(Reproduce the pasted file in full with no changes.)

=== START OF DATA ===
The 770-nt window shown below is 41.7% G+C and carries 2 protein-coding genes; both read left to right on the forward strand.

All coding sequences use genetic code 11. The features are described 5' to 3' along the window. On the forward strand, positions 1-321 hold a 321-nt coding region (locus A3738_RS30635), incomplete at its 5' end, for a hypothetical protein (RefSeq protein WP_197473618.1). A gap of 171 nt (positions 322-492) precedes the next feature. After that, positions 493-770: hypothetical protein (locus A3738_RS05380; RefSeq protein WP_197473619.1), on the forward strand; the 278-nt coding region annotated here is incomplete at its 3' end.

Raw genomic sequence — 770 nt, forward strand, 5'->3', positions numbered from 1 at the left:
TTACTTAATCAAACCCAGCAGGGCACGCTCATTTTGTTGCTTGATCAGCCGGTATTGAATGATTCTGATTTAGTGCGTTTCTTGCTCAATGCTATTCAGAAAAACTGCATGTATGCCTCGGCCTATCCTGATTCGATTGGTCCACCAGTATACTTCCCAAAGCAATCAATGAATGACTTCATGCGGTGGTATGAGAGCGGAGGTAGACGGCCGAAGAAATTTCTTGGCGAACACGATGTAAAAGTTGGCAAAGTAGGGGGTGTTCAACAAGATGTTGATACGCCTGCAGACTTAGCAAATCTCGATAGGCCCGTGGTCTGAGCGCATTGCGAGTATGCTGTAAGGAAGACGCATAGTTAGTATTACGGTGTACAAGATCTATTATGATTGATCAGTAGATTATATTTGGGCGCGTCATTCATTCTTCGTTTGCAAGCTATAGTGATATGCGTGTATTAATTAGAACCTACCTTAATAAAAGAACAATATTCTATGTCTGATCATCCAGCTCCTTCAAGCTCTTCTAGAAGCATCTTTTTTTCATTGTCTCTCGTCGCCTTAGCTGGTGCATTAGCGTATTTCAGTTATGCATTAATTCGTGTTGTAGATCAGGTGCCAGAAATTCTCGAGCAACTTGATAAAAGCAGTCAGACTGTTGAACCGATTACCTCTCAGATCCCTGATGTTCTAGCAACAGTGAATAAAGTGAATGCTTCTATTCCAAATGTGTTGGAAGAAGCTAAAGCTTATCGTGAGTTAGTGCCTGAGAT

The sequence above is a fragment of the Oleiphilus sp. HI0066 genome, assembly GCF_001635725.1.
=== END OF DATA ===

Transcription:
The 770-nt window shown below is 41.7% G+C and carries 2 protein-coding genes; both read left to right on the forward strand.

All coding sequences use genetic code 11. The features are described 5' to 3' along the window. On the forward strand, positions 1-321 hold a 321-nt coding region (locus A3738_RS30635), incomplete at its 5' end, for a hypothetical protein (RefSeq protein WP_197473618.1). A gap of 171 nt (positions 322-492) precedes the next feature. After that, positions 493-770: hypothetical protein (locus A3738_RS05380; RefSeq protein WP_197473619.1), on the forward strand; the 278-nt coding region annotated here is incomplete at its 3' end.

Raw genomic sequence — 770 nt, forward strand, 5'->3', positions numbered from 1 at the left:
TTACTTAATCAAACCCAGCAGGGCACGCTCATTTTGTTGCTTGATCAGCCGGTATTGAATGATTCTGATTTAGTGCGTTTCTTGCTCAATGCTATTCAGAAAAACTGCATGTATGCCTCGGCCTATCCTGATTCGATTGGTCCACCAGTATACTTCCCAAAGCAATCAATGAATGACTTCATGCGGTGGTATGAGAGCGGAGGTAGACGGCCGAAGAAATTTCTTGGCGAACACGATGTAAAAGTTGGCAAAGTAGGGGGTGTTCAACAAGATGTTGATACGCCTGCAGACTTAGCAAATCTCGATAGGCCCGTGGTCTGAGCGCATTGCGAGTATGCTGTAAGGAAGACGCATAGTTAGTATTACGGTGTACAAGATCTATTATGATTGATCAGTAGATTATATTTGGGCGCGTCATTCATTCTTCGTTTGCAAGCTATAGTGATATGCGTGTATTAATTAGAACCTACCTTAATAAAAGAACAATATTCTATGTCTGATCATCCAGCTCCTTCAAGCTCTTCTAGAAGCATCTTTTTTTCATTGTCTCTCGTCGCCTTAGCTGGTGCATTAGCGTATTTCAGTTATGCATTAATTCGTGTTGTAGATCAGGTGCCAGAAATTCTCGAGCAACTTGATAAAAGCAGTCAGACTGTTGAACCGATTACCTCTCAGATCCCTGATGTTCTAGCAACAGTGAATAAAGTGAATGCTTCTATTCCAAATGTGTTGGAAGAAGCTAAAGCTTATCGTGAGTTAGTGCCTGAGAT

The sequence above is a fragment of the Oleiphilus sp. HI0066 genome, assembly GCF_001635725.1.